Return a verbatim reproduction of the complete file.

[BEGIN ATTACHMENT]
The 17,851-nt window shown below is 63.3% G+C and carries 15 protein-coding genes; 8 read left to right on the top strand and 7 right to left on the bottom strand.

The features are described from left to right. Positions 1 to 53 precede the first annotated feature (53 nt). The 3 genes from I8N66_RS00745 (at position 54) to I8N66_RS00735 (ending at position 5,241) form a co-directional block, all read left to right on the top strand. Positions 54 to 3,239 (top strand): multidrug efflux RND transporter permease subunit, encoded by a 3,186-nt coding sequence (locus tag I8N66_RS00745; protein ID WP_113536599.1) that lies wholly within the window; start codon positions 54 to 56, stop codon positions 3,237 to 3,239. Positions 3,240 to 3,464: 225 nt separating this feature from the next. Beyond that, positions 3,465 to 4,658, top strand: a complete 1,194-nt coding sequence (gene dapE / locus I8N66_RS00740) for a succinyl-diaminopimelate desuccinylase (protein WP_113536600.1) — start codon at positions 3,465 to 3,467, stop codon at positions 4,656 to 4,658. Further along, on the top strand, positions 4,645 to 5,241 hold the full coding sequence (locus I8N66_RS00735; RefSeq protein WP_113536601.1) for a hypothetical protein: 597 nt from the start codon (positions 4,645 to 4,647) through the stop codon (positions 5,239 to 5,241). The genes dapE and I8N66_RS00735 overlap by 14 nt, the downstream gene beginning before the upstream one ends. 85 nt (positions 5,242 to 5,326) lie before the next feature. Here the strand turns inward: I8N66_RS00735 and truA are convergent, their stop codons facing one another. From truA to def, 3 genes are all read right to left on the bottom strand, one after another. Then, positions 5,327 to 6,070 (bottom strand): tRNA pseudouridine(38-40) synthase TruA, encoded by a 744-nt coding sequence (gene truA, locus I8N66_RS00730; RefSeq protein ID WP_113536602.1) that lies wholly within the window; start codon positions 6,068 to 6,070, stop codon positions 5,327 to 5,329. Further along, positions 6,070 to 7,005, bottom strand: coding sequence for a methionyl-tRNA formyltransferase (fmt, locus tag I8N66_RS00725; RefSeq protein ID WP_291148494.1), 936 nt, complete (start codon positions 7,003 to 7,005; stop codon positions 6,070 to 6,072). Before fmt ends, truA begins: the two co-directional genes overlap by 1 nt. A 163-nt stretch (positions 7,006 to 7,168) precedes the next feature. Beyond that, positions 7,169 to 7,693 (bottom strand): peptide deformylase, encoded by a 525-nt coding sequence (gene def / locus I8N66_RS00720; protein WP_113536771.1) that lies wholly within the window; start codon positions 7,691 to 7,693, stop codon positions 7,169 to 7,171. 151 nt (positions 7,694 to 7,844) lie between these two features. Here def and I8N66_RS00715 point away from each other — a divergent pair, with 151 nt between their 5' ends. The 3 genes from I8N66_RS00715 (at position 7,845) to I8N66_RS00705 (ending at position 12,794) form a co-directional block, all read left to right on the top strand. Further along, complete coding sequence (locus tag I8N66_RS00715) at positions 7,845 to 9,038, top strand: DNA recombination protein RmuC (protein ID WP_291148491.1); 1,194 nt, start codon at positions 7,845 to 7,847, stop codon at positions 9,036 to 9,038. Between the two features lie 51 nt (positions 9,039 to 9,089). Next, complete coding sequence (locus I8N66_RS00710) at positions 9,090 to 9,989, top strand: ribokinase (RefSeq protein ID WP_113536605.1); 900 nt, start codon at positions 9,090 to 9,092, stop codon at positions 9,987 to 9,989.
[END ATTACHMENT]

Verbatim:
The 17,851-nt window shown below is 63.3% G+C and carries 15 protein-coding genes; 8 read left to right on the top strand and 7 right to left on the bottom strand.

The features are described from left to right. Positions 1 to 53 precede the first annotated feature (53 nt). The 3 genes from I8N66_RS00745 (at position 54) to I8N66_RS00735 (ending at position 5,241) form a co-directional block, all read left to right on the top strand. Positions 54 to 3,239 (top strand): multidrug efflux RND transporter permease subunit, encoded by a 3,186-nt coding sequence (locus tag I8N66_RS00745; protein ID WP_113536599.1) that lies wholly within the window; start codon positions 54 to 56, stop codon positions 3,237 to 3,239. Positions 3,240 to 3,464: 225 nt separating this feature from the next. Beyond that, positions 3,465 to 4,658, top strand: a complete 1,194-nt coding sequence (gene dapE / locus I8N66_RS00740) for a succinyl-diaminopimelate desuccinylase (protein WP_113536600.1) — start codon at positions 3,465 to 3,467, stop codon at positions 4,656 to 4,658. Further along, on the top strand, positions 4,645 to 5,241 hold the full coding sequence (locus I8N66_RS00735; RefSeq protein WP_113536601.1) for a hypothetical protein: 597 nt from the start codon (positions 4,645 to 4,647) through the stop codon (positions 5,239 to 5,241). The genes dapE and I8N66_RS00735 overlap by 14 nt, the downstream gene beginning before the upstream one ends. 85 nt (positions 5,242 to 5,326) lie before the next feature. Here the strand turns inward: I8N66_RS00735 and truA are convergent, their stop codons facing one another. From truA to def, 3 genes are all read right to left on the bottom strand, one after another. Then, positions 5,327 to 6,070 (bottom strand): tRNA pseudouridine(38-40) synthase TruA, encoded by a 744-nt coding sequence (gene truA, locus I8N66_RS00730; RefSeq protein ID WP_113536602.1) that lies wholly within the window; start codon positions 6,068 to 6,070, stop codon positions 5,327 to 5,329. Further along, positions 6,070 to 7,005, bottom strand: coding sequence for a methionyl-tRNA formyltransferase (fmt, locus tag I8N66_RS00725; RefSeq protein ID WP_291148494.1), 936 nt, complete (start codon positions 7,003 to 7,005; stop codon positions 6,070 to 6,072). Before fmt ends, truA begins: the two co-directional genes overlap by 1 nt. A 163-nt stretch (positions 7,006 to 7,168) precedes the next feature. Beyond that, positions 7,169 to 7,693 (bottom strand): peptide deformylase, encoded by a 525-nt coding sequence (gene def / locus I8N66_RS00720; protein WP_113536771.1) that lies wholly within the window; start codon positions 7,691 to 7,693, stop codon positions 7,169 to 7,171. 151 nt (positions 7,694 to 7,844) lie between these two features. Here def and I8N66_RS00715 point away from each other — a divergent pair, with 151 nt between their 5' ends. The 3 genes from I8N66_RS00715 (at position 7,845) to I8N66_RS00705 (ending at position 12,794) form a co-directional block, all read left to right on the top strand. Further along, complete coding sequence (locus tag I8N66_RS00715) at positions 7,845 to 9,038, top strand: DNA recombination protein RmuC (protein ID WP_291148491.1); 1,194 nt, start codon at positions 7,845 to 7,847, stop codon at positions 9,036 to 9,038. Between the two features lie 51 nt (positions 9,039 to 9,089). Next, complete coding sequence (locus I8N66_RS00710) at positions 9,090 to 9,989, top strand: ribokinase (RefSeq protein ID WP_113536605.1); 900 nt, start codon at positions 9,090 to 9,092, stop codon at positions 9,987 to 9,989.